Home >> Info >> Yoella Har-Shefi/ speaking at the Symposium on Lost Childhood in Berlin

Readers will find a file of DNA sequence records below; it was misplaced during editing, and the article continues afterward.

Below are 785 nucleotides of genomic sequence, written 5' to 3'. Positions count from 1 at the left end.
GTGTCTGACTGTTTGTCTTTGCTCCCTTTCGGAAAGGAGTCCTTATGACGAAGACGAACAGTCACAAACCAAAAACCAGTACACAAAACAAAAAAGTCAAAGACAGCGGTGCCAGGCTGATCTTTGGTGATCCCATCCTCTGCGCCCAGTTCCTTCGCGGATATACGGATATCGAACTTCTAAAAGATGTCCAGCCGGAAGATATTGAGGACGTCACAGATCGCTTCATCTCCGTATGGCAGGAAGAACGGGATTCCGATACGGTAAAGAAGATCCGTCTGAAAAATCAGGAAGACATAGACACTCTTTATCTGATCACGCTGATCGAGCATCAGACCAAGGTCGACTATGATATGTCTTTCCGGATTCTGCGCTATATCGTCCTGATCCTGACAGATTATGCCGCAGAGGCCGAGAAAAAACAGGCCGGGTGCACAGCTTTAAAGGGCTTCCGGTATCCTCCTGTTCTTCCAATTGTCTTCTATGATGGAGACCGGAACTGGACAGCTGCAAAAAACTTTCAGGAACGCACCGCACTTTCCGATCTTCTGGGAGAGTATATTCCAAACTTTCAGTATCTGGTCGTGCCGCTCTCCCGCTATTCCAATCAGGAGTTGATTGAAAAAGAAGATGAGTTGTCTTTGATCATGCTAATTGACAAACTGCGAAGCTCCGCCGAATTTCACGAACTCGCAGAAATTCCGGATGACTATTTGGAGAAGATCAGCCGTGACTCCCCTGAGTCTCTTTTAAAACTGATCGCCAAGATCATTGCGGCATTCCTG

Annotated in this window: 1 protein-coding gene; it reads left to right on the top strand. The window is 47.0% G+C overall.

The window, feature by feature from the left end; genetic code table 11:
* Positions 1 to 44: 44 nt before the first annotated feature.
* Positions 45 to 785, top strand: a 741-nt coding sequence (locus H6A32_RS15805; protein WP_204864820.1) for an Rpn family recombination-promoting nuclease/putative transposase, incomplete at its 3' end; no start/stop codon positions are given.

Yoella Har-Shefi/ speaking at the Symposium on Lost Childhood in Berlin – 27.8.14 Please forgive me. Forgive me all. And do believe me that I am sane and rather gifted. I’m a seasoned journalist and a lawyer, and usually I behave normally. I also have no problem with speaking in public. Today I feel very uptight, very nervous. My words don’t come easily to me. My words betray me. I’m not speaking my own language, which is Hebrew. And please notice: I was born in Warsaw. My Polish language was perfect. It is not my language anymore; it is not my mother’s language anymore. I saw in your files, that I “lost” my parents in Treblinka. My parents were not a key holder! I didn’t "lose" them, they were murdered in Treblinka. Look at us. Look at us, my sisters’ and brothers’ survivals. Look at us, our honorable guests! I don’t know whether the representatives of Bundestag and other guests are still here or they left. But all of you look exhausted, tired, bored, and half asleep. And this is only after speaking for a few hours about the Shoah. Can you understand what it means, for six years, every second of six years, to die and live, to die and live the Shoah? We were not given the luxury of being exhausted or bored. Today, in this hall, we were speaking - all of us, and all the people that were speaking before me - so nicely, so softly, as if we were talking about our program for next Saturday. Believe me, I’m normal. But today I refuse to be the Noble Savage. I want to be the Savage! (…here the speaker released a loud and long scream…) That is what every one of us is suppressing, fighting against, every moment of our lives since ’45. We were never liberated. We never survived. We never could fulfill our personal promise. Because a huge part of our talents, of our powers, of our abilities were used to suppress this cry, to suppress the horrors, to suppress the memories, to suppress the terror in our nights, to be able to play the game of normal people, which we are not. Everyone, every one of us is a human being of heroic measures. And excuse me, Stefanie, I have never met you before, but we are not asking for hearing aids, we are not asking for somebody to change our diapers. We are demanding our right. After we were robbed of our first part of life, we demand the right to live the last chapter of our life in honor, in dignity. I am taking too much time. I want to explain to the people who are absent; because I assume they left ... I want to explain to the German people what is the nature and the meaning of our demands. We are not begging for donations. We are not blackmailing the German nation. We are not demanding payments which were already paid to us. We were not paid for our lost childhood, because the issue of lost childhood was never addressed. Not because somebody wanted to harm us again, but because the grown-ups were busy rebuilding their lives. And we...We children … you think, we died once, when our childhood was taken away? We died twice; the liberation for us was a second death. We never really learned how to exist in the Shoah, but six years is a long time. We learned how to make ourselves invisible. We learned how to be and not to be at the same time. But we finally did learn. And after we mastered the art of surviving in the Shoah, we were thrown again into an existence which we didn’t know. We didn’t know how to cope with normal life. We didn’t know how to look straight into somebodies eyes. We didn’t know how to behave as a normal human being. And there was nobody – no mother, no father – to teach us how. Could we have resumed our childhood? No, because at the age of 5, 10, 11, 12 we were old people. Please, please, whoever is here, who can bring my message to the German nation: We, the survivors, who were children in the Holocaust, we are the last obstacle between pushing the Shoah into oblivion, into a small footnote in history, and between learning something which can benefit all humanity. And if you will allow us, the people who were children in the Holocaust, to live the last chapter of our lives in dignity, you will apply a certain measure of this lesson to our generation. This is something which no amount of money by itself can do, but the necessary amount of finances combined with the recognition of the nature of our unprecedented fate and the issuing need - will accomplish. And one final sentence: I know that we are dealing today not with the generation of Germans who perpetrated the Holocaust. I know and I am grateful for the fact that we are dealing today with the generation of a new Germany, of new Germans. And what we are offering you – we are not asking, we are offering you – is not paying us another amount of compensation; what we are doing here is stretching out a hand to you, suggesting, offering you the possibility to become partners in putting this chapter behind us. Thank you.